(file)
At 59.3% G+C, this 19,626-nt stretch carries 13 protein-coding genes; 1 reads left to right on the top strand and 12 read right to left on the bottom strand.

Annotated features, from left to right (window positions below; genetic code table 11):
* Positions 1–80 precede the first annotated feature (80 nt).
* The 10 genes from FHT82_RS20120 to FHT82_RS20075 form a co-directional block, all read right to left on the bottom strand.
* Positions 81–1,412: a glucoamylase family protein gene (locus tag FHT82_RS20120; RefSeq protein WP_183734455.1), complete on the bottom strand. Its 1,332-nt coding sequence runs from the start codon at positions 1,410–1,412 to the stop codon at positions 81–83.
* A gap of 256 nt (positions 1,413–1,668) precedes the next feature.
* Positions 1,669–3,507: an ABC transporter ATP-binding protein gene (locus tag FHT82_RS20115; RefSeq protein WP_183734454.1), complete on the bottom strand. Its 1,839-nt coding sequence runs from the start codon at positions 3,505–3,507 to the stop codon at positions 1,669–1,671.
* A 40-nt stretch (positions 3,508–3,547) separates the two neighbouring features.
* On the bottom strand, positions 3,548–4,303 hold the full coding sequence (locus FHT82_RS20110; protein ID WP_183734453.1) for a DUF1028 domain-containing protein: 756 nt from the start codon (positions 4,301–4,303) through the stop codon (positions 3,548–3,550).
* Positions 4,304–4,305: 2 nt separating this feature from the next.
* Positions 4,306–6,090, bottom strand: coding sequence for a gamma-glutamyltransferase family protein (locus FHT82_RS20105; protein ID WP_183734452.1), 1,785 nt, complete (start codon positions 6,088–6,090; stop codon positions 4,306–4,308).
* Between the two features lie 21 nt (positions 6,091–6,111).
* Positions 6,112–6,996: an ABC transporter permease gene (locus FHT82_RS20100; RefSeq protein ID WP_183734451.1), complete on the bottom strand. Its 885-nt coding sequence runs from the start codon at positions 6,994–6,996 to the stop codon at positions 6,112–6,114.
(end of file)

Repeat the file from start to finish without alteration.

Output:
At 59.3% G+C, this 19,626-nt stretch carries 13 protein-coding genes; 1 reads left to right on the top strand and 12 read right to left on the bottom strand.

Annotated features, from left to right (window positions below; genetic code table 11):
* Positions 1–80 precede the first annotated feature (80 nt).
* The 10 genes from FHT82_RS20120 to FHT82_RS20075 form a co-directional block, all read right to left on the bottom strand.
* Positions 81–1,412: a glucoamylase family protein gene (locus tag FHT82_RS20120; RefSeq protein WP_183734455.1), complete on the bottom strand. Its 1,332-nt coding sequence runs from the start codon at positions 1,410–1,412 to the stop codon at positions 81–83.
* A gap of 256 nt (positions 1,413–1,668) precedes the next feature.
* Positions 1,669–3,507: an ABC transporter ATP-binding protein gene (locus tag FHT82_RS20115; RefSeq protein WP_183734454.1), complete on the bottom strand. Its 1,839-nt coding sequence runs from the start codon at positions 3,505–3,507 to the stop codon at positions 1,669–1,671.
* A 40-nt stretch (positions 3,508–3,547) separates the two neighbouring features.
* On the bottom strand, positions 3,548–4,303 hold the full coding sequence (locus FHT82_RS20110; protein ID WP_183734453.1) for a DUF1028 domain-containing protein: 756 nt from the start codon (positions 4,301–4,303) through the stop codon (positions 3,548–3,550).
* Positions 4,304–4,305: 2 nt separating this feature from the next.
* Positions 4,306–6,090, bottom strand: coding sequence for a gamma-glutamyltransferase family protein (locus FHT82_RS20105; protein ID WP_183734452.1), 1,785 nt, complete (start codon positions 6,088–6,090; stop codon positions 4,306–4,308).
* Between the two features lie 21 nt (positions 6,091–6,111).
* Positions 6,112–6,996: an ABC transporter permease gene (locus FHT82_RS20100; RefSeq protein ID WP_183734451.1), complete on the bottom strand. Its 885-nt coding sequence runs from the start codon at positions 6,994–6,996 to the stop codon at positions 6,112–6,114.